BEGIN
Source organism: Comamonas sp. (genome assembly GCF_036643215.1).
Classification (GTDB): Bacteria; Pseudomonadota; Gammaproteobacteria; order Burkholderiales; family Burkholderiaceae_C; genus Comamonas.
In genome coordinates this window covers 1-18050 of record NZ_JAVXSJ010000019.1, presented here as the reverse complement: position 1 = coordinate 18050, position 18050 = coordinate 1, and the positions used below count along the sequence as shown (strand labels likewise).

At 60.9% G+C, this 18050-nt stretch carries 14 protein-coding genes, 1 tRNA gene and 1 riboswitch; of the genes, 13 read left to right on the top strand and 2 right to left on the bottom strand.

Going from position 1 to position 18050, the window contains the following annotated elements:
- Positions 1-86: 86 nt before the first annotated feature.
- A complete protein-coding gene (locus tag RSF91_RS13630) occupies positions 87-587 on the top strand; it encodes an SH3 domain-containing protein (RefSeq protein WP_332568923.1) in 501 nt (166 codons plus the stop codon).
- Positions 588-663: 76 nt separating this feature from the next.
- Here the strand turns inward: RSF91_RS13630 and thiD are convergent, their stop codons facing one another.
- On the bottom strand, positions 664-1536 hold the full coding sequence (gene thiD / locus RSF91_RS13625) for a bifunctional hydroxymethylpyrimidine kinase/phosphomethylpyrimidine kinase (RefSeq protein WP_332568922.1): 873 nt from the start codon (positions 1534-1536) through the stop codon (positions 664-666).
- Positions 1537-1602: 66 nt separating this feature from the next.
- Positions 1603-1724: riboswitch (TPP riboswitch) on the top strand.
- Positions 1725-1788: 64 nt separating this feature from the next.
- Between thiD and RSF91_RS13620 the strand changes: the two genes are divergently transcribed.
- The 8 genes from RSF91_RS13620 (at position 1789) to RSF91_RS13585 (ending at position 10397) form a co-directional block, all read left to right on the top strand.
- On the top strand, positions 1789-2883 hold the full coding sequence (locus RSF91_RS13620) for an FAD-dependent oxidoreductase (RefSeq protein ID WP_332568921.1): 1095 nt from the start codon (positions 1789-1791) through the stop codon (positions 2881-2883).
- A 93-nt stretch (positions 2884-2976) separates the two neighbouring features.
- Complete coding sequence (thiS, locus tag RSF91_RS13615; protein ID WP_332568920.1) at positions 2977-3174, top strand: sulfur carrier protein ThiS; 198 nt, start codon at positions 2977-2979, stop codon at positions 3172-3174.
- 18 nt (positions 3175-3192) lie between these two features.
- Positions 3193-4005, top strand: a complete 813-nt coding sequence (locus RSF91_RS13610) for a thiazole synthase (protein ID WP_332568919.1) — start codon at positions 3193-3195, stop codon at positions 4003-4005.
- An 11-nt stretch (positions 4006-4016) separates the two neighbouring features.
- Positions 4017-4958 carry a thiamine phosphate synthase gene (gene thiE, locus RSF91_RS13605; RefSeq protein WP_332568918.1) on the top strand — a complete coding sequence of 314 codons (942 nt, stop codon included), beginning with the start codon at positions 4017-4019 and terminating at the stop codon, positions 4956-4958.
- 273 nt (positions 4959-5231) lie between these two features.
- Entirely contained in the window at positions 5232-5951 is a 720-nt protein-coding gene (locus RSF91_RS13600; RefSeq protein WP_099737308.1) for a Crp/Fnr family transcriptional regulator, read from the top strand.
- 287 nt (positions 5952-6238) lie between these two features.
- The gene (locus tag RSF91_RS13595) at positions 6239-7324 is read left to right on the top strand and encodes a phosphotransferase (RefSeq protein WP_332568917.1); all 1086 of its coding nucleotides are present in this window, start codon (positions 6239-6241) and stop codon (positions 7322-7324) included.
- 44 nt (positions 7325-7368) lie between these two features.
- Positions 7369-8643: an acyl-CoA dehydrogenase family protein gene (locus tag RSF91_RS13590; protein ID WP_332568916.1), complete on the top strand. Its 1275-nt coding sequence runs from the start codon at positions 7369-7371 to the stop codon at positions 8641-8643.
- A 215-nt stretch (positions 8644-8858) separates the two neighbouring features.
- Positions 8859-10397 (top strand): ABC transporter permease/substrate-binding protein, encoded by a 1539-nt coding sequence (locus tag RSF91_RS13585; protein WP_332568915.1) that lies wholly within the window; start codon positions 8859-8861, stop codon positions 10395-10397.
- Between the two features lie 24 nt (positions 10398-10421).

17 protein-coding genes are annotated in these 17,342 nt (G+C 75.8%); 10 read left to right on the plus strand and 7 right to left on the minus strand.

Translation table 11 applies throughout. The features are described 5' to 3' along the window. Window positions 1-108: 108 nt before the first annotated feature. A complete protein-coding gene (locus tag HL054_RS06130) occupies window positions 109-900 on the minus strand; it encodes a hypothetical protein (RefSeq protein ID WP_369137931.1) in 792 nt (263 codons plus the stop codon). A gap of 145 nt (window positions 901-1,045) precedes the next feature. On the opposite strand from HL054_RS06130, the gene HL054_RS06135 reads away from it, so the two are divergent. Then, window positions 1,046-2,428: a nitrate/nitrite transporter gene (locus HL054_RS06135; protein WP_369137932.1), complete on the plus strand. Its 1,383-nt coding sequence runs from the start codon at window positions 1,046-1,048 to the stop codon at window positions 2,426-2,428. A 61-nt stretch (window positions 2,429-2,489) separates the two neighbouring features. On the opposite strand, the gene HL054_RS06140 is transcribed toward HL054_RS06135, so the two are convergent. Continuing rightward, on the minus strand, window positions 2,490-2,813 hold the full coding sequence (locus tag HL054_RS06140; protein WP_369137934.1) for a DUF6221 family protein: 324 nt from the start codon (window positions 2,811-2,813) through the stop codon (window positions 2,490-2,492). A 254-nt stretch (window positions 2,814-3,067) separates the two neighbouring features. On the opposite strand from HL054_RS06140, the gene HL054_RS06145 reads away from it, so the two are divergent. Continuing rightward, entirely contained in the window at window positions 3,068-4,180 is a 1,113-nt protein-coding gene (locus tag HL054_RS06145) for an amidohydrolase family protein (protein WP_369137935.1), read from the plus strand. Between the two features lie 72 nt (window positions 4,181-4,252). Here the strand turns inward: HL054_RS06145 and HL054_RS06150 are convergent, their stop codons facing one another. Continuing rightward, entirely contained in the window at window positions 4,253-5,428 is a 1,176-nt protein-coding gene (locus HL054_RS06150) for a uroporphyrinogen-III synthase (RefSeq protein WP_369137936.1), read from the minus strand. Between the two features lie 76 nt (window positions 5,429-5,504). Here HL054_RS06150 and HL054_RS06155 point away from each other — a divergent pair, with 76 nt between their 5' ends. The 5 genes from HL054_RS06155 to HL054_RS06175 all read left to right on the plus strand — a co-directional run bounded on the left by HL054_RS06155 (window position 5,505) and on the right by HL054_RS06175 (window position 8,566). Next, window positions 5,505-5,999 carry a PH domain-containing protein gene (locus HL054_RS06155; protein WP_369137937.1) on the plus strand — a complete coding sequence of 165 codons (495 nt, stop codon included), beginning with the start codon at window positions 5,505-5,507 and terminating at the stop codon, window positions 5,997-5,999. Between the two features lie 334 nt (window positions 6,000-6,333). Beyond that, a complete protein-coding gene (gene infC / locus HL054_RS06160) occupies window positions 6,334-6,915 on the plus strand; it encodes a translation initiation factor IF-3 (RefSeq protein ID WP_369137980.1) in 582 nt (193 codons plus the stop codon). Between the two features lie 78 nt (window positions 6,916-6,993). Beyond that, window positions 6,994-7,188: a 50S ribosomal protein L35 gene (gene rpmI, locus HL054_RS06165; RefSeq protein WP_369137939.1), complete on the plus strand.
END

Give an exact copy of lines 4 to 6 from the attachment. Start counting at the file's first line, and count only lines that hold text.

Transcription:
At 60.9% G+C, this 18050-nt stretch carries 14 protein-coding genes, 1 tRNA gene and 1 riboswitch; of the genes, 13 read left to right on the top strand and 2 right to left on the bottom strand.

Going from position 1 to position 18050, the window contains the following annotated elements:
- Positions 1-86: 86 nt before the first annotated feature.